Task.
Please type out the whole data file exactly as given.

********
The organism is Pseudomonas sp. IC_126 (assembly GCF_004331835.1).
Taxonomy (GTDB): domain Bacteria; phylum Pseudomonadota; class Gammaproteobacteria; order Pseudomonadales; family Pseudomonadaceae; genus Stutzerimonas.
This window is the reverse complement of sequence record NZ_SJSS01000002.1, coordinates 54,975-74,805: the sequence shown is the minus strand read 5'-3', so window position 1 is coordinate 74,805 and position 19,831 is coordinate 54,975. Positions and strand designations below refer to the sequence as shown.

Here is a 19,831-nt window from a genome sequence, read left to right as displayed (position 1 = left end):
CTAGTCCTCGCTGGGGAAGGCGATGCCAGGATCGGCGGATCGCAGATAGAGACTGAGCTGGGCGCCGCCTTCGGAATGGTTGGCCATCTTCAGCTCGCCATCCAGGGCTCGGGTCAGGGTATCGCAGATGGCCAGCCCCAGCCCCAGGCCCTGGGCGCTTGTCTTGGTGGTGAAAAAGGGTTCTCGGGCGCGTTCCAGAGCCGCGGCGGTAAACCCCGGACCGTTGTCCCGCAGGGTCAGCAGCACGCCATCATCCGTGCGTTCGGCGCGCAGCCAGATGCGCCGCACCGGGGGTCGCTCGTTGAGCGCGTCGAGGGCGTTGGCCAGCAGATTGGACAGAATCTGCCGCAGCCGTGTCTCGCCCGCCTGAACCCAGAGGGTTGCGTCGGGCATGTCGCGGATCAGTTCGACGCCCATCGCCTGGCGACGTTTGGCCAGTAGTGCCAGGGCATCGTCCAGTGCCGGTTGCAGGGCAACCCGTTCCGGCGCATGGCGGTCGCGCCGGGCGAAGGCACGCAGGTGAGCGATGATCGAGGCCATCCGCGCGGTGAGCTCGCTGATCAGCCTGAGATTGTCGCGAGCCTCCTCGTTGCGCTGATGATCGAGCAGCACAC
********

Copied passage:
The organism is Pseudomonas sp. IC_126 (assembly GCF_004331835.1).
Taxonomy (GTDB): domain Bacteria; phylum Pseudomonadota; class Gammaproteobacteria; order Pseudomonadales; family Pseudomonadaceae; genus Stutzerimonas.
This window is the reverse complement of sequence record NZ_SJSS01000002.1, coordinates 54,975-74,805: the sequence shown is the minus strand read 5'-3', so window position 1 is coordinate 74,805 and position 19,831 is coordinate 54,975. Positions and strand designations below refer to the sequence as shown.

Here is a 19,831-nt window from a genome sequence, read left to right as displayed (position 1 = left end):
CTAGTCCTCGCTGGGGAAGGCGATGCCAGGATCGGCGGATCGCAGATAGAGACTGAGCTGGGCGCCGCCTTCGGAATGGTTGGCCATCTTCAGCTCGCCATCCAGGGCTCGGGTCAGGGTATCGCAGATGGCCAGCCCCAGCCCCAGGCCCTGGGCGCTTGTCTTGGTGGTGAAAAAGGGTTCTCGGGCGCGTTCCAGAGCCGCGGCGGTAAACCCCGGACCGTTGTCCCGCAGGGTCAGCAGCACGCCATCATCCGTGCGTTCGGCGCGCAGCCAGATGCGCCGCACCGGGGGTCGCTCGTTGAGCGCGTCGAGGGCGTTGGCCAGCAGATTGGACAGAATCTGCCGCAGCCGTGTCTCGCCCGCCTGAACCCAGAGGGTTGCGTCGGGCATGTCGCGGATCAGTTCGACGCCCATCGCCTGGCGACGTTTGGCCAGTAGTGCCAGGGCATCGTCCAGTGCCGGTTGCAGGGCAACCCGTTCCGGCGCATGGCGGTCGCGCCGGGCGAAGGCACGCAGGTGAGCGATGATCGAGGCCATCCGCGCGGTGAGCTCGCTGATCAGCCTGAGATTGTCGCGAGCCTCCTCGTTGCGCTGATGATCGAGCAGCACAC